4th Street, Listens, and Reads.

4TH STREET FANTASY. I know I promised a write-up, but there’s still too much stuff in my brain for me to dump here in a reasonably coherent manner. Seriously, I look at my notes and my brain goes into the exact same fog it was in at that point on Sunday where I had to stop taking notes. Suffice it to say it was just as good a time as last year’s, minus “That Thing” that happened last year. Bonus part was that the last conversation at the con was on whether I’d like to be on a panel next year (which, yeah).

LISTENING TO. Because no backlog is big enough to keep me from distracting myself with shiny things, namely 2 episodes of PRI’s STUDIO 360.

First, an interview with underground comics icon Aline Kominsky-Crumb. It doesn’t get too far in before her husband Robert Crumb gets mentioned, but so does Alison Bechdel, Marjane Satrapi, Phoebe Gloeckner, Spain Rodriguez, S. Clay Wilson, et al. I found Kominsky’s narrative about her attitude of general rebellion to oddly resonate with me. Note to self: pick up a copy of the expanded/reissued LOVE THAT BUNCH.

Second was a piece on the “FRONT International Cleveland Triennial for Contemporary Art”. Yes, I’m biased, and I know there’s so much Rust Belt ruin porn fascination combined with can-do-no-wrong boosterism. But there’s still something that tickles me about the idea of a “‘Second City’ emergence of really creative productivity” happening there.

I’m listing these here so I can find them later…

SHOULD’VE BEEN LISTENING TO. You people are supposed to tell me when rock deities release live albums. And you failed. 😉


  • AIRSHIPS by Barry Hannah. Because it’s odd to imagine stories of fucked-up places less fucked up than today’s world.
  • BLOOD, BONES & BUTTER by Gabrielle Hamilton. I’ve been reading this for awhile now, but feel an urge to finish because after Bourdain, I feel like we need to appreciate chefs who can write.
  • ANALOG (JUL/AUG 2018). Because I know someone in it.
  • F&SF (JUL/AUG 2018). Also, because I know someone in it.
  • BENEATH CEASELESS SKIES #256. Again, because I know someone in it.


Spoilers ahead, minor and major — YOU HAVE BEEN WARNED!

Suffice it to say, the movie appealed to my inner six year old.  This is a good thing.  It’s also a bad thing.

That aside, I still have to say that AofU didn’t thrill me like the first Avengers film.  It didn’t bore me, though.  There were certainly enough comic book “Fuck yeah!” moments.  But I suspect part of that was my brain trying to keep up with the plot, and not stumble over the holes where things were obviously cut out.  In fact, yes, I felt like I was watching an edited version on FX, “compressed for time”.   On the plus side, though, there was the particular way this film hit my comic book geek spots.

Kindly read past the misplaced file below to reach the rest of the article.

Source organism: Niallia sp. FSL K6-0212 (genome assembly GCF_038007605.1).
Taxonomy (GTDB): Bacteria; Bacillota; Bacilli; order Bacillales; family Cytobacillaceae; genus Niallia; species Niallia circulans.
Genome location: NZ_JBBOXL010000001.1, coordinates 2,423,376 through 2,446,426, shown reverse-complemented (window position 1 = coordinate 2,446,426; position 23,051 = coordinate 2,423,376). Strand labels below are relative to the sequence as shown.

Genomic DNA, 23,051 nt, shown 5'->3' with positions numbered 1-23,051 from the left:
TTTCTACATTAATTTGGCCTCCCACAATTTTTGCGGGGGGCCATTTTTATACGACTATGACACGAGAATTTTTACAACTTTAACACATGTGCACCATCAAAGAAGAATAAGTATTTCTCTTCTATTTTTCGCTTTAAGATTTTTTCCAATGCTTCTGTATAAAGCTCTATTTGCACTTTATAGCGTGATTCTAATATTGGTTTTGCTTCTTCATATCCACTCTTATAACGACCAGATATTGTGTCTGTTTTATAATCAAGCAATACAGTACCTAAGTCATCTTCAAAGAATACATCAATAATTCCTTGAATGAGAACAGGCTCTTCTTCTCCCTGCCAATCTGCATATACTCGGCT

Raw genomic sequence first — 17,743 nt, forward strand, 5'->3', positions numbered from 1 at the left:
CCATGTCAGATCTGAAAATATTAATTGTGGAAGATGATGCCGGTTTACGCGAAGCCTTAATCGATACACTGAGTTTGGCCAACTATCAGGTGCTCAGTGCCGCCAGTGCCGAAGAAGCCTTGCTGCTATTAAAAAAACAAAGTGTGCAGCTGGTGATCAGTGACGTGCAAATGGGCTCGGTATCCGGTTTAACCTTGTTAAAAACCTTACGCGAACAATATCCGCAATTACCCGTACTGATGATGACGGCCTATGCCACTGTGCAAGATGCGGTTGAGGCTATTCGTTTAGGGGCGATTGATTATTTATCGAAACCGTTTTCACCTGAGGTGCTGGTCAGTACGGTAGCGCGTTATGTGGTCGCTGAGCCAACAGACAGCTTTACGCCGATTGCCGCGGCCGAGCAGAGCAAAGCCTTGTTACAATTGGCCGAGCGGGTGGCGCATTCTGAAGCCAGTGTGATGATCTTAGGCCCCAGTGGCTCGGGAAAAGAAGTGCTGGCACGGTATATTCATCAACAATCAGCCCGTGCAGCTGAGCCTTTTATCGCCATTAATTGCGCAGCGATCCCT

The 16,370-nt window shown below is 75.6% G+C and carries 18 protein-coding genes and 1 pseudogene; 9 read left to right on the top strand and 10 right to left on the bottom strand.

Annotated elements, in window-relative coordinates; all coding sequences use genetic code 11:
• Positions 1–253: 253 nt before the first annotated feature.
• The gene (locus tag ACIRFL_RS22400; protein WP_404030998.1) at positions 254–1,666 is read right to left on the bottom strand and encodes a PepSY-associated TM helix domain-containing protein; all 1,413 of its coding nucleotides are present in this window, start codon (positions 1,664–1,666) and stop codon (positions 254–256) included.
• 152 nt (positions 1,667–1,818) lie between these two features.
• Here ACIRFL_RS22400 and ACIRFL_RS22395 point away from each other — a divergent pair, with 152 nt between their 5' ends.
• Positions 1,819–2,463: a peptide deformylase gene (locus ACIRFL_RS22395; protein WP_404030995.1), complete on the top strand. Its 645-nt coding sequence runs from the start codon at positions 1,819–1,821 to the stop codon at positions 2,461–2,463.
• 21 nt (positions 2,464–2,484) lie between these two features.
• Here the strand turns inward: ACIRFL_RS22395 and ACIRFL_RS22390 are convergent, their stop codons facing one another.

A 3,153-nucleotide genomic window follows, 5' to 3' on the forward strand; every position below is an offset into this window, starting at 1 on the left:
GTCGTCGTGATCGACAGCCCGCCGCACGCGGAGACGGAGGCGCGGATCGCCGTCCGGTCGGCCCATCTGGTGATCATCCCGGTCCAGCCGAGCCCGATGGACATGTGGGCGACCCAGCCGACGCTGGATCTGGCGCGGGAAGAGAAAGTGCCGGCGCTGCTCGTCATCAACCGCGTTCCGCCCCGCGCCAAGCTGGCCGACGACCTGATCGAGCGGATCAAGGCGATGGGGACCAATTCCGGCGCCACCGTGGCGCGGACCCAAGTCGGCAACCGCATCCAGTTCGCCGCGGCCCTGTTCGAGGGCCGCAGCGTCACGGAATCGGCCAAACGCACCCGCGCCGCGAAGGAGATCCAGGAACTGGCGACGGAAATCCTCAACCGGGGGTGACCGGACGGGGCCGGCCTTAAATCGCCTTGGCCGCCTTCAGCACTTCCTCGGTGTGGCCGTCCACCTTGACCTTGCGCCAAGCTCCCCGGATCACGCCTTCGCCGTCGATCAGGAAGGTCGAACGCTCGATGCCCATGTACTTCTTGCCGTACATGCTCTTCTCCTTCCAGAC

Because if you’re really going to hit all the highlights of Marvel Comics history on film, then fuck it — go for broke, from the creation of the synthozoid Vision, down to creating an “All New, All Different” B-team at the end of it all, just like in the comics.

This past Free Comic Book Day, I found this: a fresh copy of MARVEL SUPER-HEROES Vol. 1, No. 80, one of the first comic books I ever remember reading as a child.  The cover date is 1979, so I was 5 or 6 years old.  (The issue itself is a reprint of THE INCREDIBLE HULK Vol. 1, No. 128 from 1970.)

The Avengers roster started changing in the comics after the second issue.  Characters like General “Thunderbolt” Ross were already missing the classic line-up…

Okay, even as a kid maybe I knew this team seemed a little wanting, just like the team introduced at the end of AofU seems to be.  But six year old me still thought this image was bad ass!  (Don’t worry, Wanda gets her licks in by the end of the issue.)

Just like people have “My Doctor” (i.e. the one they imprinted on as a kid), I have my Avengers.  And my Avengers will always have Goliath, The Vision, The Beast, Yellowjacket, and Wonder Man in the turtleneck and the red pimp safari jacket, because they were the ones in the comics I read after this one.
For me, that’s the joy of AofU.  I enjoyed this retelling of Avengers history!  Very well done, “A” for effort!  I want to see what Captain America, Black Widow, War Machine, Falcon, Scarlet Witch, and The Vision do in the next go-round!
And yet, although I judiciously avoided all spoilers, I knew I’d seen this — well, read this — all before.  Which begs the question of who exactly AVENGERS: AGE OF ULTRON was written for — six year old boy comic book geek me, or for over-forty dude comic book geek me?  I’m fairly sure much of the praise or scorn heaped upon this movie is based on the answer to that question.
Six year old me might’ve interpreted that scene between Black Widow and Bruce Banner a little more generously than most (if you’ve seen it, you know what I’m talking about) and might’ve thought Widow’s MCU history reveal probably means something different to the character than it does to people watching the film.  Part of over-forty me believes that.  But the rest of over-forty me knows a reveal like that doesn’t exist in a vacuum, and it’s a shame, too.  A revelation that might’ve offered some additional depth (“My soul is as dark as Banner’s, but I have the same heroic potential.”) is doomed from almost the very start of the movie and it’s “lullaby” scene, and frames things in a way that makes the snarky “cleaning up after you boys” quip a mere one step above that one line in the last movie.